The Wineries of Rhode Island
By Hideaway Report Editor
April 4, 2011
My recent visit to Rhode Island included a day trip to the picturesque Little Compton area, where the coastal climate, warmed by summer and fall Gulf Stream waters, is favorable for growing grapes. For many years, Sakonnet Vineyards, just minutes from Newport, has produced fine wines, and since my first visit there some years back, several other vineyards have sprung up nearby. All create noteworthy wines, and together make for a full day of pleasant touring and tasting.
We stopped first at Newport Vineyards (909 East Main Road [Rte. 138]), a short drive from the center of Newport. The tasting room is easy to miss, and its location in a small strip mall may lower one’s expectations. But we tasted through the portfolio and found three wines that we quite enjoyed. At the top of the list was a minerally, melony Riesling that I would pair with shellfish. There was some dissension in the ranks over the Rising Tide, which is a crisp, slightly fruity blend of Sauvignon Blanc and Seyval Blanc, which would go well with less assertive fish, such as sole. And to my surprise, I liked the Rochambeau, an easily drinkable, fruit- forward blend of Cabernet Sauvignon and the uncommon Landot Noir.
Four miles away, Greenvale Vineyards (582 Wapping Road, Portsmouth) enjoys a very different setting along a country lane, overlooking the Portsmouth River. A friendly golden Lab with wagging tail led us to the tasting room in a handsomely restored stable. Greenvale’s small-production winery offers good whites, my favorite being the Chardonnay Select, made from the oldest vines on the property, planted in 1983. Although oak-aged, it does not suffer from the dominance that wood too often displays in Chardonnays, and instead has a pleasant, floral fruitiness and lively acidity that would make it a fine match for rich shellfish, such as lobster or scallops. Skipping Stone White, a blend of the American varietals Cayuga and Vidal Blanc, is an easy-drinking, well- balanced wine that would go well with Asian food, especially spicy Thai and Vietnamese. I had wanted to try the Elms Meritage, a blend of Merlot and Cabernet Franc, but alas, it was sold out. Next time.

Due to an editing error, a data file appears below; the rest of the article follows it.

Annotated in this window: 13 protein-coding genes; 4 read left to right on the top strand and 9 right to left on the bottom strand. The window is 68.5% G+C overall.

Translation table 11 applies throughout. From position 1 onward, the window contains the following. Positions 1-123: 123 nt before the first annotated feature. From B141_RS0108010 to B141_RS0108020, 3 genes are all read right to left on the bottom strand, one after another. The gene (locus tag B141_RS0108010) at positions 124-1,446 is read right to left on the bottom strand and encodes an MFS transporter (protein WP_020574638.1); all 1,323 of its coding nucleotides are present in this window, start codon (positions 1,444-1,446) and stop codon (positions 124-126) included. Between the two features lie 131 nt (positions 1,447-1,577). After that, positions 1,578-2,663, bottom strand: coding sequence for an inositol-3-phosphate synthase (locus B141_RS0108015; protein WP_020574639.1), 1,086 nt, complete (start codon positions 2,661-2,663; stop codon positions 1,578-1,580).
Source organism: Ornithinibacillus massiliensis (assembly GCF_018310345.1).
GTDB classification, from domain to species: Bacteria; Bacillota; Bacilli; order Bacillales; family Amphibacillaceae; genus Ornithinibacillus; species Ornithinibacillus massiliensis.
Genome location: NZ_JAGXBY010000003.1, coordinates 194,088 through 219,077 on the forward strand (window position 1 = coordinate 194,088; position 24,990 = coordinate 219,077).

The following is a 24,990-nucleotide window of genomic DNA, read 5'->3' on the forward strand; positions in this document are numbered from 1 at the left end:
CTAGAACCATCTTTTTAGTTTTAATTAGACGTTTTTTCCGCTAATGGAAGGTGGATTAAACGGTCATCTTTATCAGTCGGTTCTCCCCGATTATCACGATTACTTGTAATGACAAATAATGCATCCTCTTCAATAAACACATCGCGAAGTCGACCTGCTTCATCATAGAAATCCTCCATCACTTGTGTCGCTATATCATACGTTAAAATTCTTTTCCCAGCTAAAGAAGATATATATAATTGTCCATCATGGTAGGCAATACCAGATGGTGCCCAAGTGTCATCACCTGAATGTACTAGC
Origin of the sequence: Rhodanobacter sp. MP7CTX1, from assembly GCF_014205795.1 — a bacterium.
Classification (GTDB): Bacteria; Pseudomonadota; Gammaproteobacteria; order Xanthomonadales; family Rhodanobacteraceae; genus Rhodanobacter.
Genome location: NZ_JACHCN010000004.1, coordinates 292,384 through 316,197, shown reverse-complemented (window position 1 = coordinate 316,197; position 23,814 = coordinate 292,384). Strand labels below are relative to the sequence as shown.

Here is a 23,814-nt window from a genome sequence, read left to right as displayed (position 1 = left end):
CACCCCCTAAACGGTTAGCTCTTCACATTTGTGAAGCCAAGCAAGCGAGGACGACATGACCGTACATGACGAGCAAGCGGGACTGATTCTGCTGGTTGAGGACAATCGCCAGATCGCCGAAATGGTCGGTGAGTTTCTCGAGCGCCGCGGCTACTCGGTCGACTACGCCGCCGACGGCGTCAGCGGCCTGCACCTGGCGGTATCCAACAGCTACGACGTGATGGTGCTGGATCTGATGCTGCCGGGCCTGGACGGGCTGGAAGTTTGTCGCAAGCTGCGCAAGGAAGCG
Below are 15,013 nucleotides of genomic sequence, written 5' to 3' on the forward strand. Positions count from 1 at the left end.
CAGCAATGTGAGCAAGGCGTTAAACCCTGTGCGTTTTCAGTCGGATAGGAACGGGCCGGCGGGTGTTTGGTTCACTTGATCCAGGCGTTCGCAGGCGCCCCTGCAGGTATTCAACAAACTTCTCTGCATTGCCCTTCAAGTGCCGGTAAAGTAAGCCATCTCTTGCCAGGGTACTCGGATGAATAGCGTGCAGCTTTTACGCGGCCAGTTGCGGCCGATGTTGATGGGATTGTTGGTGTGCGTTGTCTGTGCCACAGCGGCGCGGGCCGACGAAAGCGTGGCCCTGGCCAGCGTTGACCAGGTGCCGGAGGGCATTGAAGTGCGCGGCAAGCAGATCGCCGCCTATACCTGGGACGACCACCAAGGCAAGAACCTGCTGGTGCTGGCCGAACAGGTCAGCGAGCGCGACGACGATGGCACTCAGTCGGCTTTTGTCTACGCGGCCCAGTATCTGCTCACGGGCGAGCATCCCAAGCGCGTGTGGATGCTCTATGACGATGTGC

Our route took us to the charming hamlet of Tiverton Four Corners, which in 1974 earned a spot on the National Register of Historic Places. For a town its size, Tiverton offers many appealing diversions, including shops, galleries and restaurants. We had considered lunch at the well-regarded Four Corners Grille (3841 Main Road), but opted for the quicker Provender (3883 Main Road), known for excellent sandwiches and baked goods.
From Tiverton, we took a short foray across the border into Massachusetts to visit Westport Rivers Vineyard and Winery (417 Hixbridge Road, Westport). This is farm country, and the winery and tasting room are housed in a collection of appealingly rustic buildings. Our visit coincided with that of another, larger party, which made for a fairly boisterous tasting, but we persevered and made it through most of the portfolio. The biggest surprise was the Westport Brut RJR, a delightful sparkling wine made of Pinot Noir, Pinot Meunier and Chardonnay, which would go well with oysters and milder fish. The Chardonnay also caught my fancy with its more-Chablis-than-California character, balanced acidity and fruit. It’s another wine that would pair nicely with seafood, particularly scallops and crab. The other surprise was the Rkatsiteli, a varietal I had not tasted before, from the Republic of Georgia (which has one of the longest traditions of winemaking in the world). It is dry with a citrus finish that would make it a match for Southeast Asian foods.
Backtracking from Westport to Tiverton, we took the short drive into Little Compton to Sakonnet (162 West Main Road). Founded in 1975, Sakonnet is by far the most developed of the four vineyards we visited, its tasting room and gift shop more like those at well-established California wineries. The range of wines is impressive, too; many are genuine standouts. Sakonnet’s Vidal Blanc is one of the best examples of this varietal I have tasted: crisp, citrusy and ideal for fish and shellfish. The dry, sweet Gewurztraminer (a wine too often overlooked) is perfect to accompany Southeast Asian food and other spicy cuisines. The aptly named Rhode Island Red, a distinctive blend of Chancellor (very unusual), Lemberger and Cabernet Franc, held dark-red fruit flavors that would make it a match for pork and more seasoned chicken dishes. And I was quite taken with the Cabernet Franc, which can be a brute of a wine if not made properly. Sakonnet’s melds the varietal’s signature bold flavor of dark-red fruits with a peppercorn spice note and would go very nicely with beef, especially prime rib. Also worth noting is the outstanding Winterwine, a sumptuous dessert wine made from frozen Vidal Blanc grapes. A pleasure to sample, it is every bit as good as the celebrated Inniskillin ice wines I’ve had from Canada, and there is a bottle tucked away in the Harper cellar for just the right occasion.
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